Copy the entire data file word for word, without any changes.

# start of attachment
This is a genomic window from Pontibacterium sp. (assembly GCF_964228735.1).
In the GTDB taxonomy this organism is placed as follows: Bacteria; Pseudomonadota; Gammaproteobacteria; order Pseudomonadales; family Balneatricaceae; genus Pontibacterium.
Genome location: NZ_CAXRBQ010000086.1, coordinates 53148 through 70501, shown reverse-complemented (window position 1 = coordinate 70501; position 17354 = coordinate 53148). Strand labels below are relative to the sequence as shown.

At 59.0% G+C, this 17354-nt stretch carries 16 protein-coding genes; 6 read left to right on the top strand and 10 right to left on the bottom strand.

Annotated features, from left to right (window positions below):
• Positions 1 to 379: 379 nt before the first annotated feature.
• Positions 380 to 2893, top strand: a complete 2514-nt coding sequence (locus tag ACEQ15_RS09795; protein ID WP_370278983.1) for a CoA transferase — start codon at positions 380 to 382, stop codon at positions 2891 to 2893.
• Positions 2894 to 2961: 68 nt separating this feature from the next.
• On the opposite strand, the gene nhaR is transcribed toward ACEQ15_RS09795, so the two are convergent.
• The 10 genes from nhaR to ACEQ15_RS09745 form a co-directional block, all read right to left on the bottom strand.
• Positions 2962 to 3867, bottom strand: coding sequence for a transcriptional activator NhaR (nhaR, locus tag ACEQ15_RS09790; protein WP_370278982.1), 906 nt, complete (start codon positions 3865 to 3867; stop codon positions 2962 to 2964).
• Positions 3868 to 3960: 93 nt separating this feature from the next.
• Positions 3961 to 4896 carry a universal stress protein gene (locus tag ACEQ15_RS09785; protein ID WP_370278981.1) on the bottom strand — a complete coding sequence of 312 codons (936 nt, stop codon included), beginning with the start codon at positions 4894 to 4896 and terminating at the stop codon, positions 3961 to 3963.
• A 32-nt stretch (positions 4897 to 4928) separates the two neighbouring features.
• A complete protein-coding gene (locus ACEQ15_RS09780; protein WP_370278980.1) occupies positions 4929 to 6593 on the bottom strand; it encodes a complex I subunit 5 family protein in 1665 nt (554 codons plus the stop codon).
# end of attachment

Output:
This is a genomic window from Pontibacterium sp. (assembly GCF_964228735.1).
In the GTDB taxonomy this organism is placed as follows: Bacteria; Pseudomonadota; Gammaproteobacteria; order Pseudomonadales; family Balneatricaceae; genus Pontibacterium.
Genome location: NZ_CAXRBQ010000086.1, coordinates 53148 through 70501, shown reverse-complemented (window position 1 = coordinate 70501; position 17354 = coordinate 53148). Strand labels below are relative to the sequence as shown.

At 59.0% G+C, this 17354-nt stretch carries 16 protein-coding genes; 6 read left to right on the top strand and 10 right to left on the bottom strand.

Annotated features, from left to right (window positions below):
• Positions 1 to 379: 379 nt before the first annotated feature.
• Positions 380 to 2893, top strand: a complete 2514-nt coding sequence (locus tag ACEQ15_RS09795; protein ID WP_370278983.1) for a CoA transferase — start codon at positions 380 to 382, stop codon at positions 2891 to 2893.
• Positions 2894 to 2961: 68 nt separating this feature from the next.
• On the opposite strand, the gene nhaR is transcribed toward ACEQ15_RS09795, so the two are convergent.
• The 10 genes from nhaR to ACEQ15_RS09745 form a co-directional block, all read right to left on the bottom strand.
• Positions 2962 to 3867, bottom strand: coding sequence for a transcriptional activator NhaR (nhaR, locus tag ACEQ15_RS09790; protein WP_370278982.1), 906 nt, complete (start codon positions 3865 to 3867; stop codon positions 2962 to 2964).
• Positions 3868 to 3960: 93 nt separating this feature from the next.
• Positions 3961 to 4896 carry a universal stress protein gene (locus tag ACEQ15_RS09785; protein ID WP_370278981.1) on the bottom strand — a complete coding sequence of 312 codons (936 nt, stop codon included), beginning with the start codon at positions 4894 to 4896 and terminating at the stop codon, positions 3961 to 3963.
• A 32-nt stretch (positions 4897 to 4928) separates the two neighbouring features.
• A complete protein-coding gene (locus ACEQ15_RS09780; protein WP_370278980.1) occupies positions 4929 to 6593 on the bottom strand; it encodes a complex I subunit 5 family protein in 1665 nt (554 codons plus the stop codon).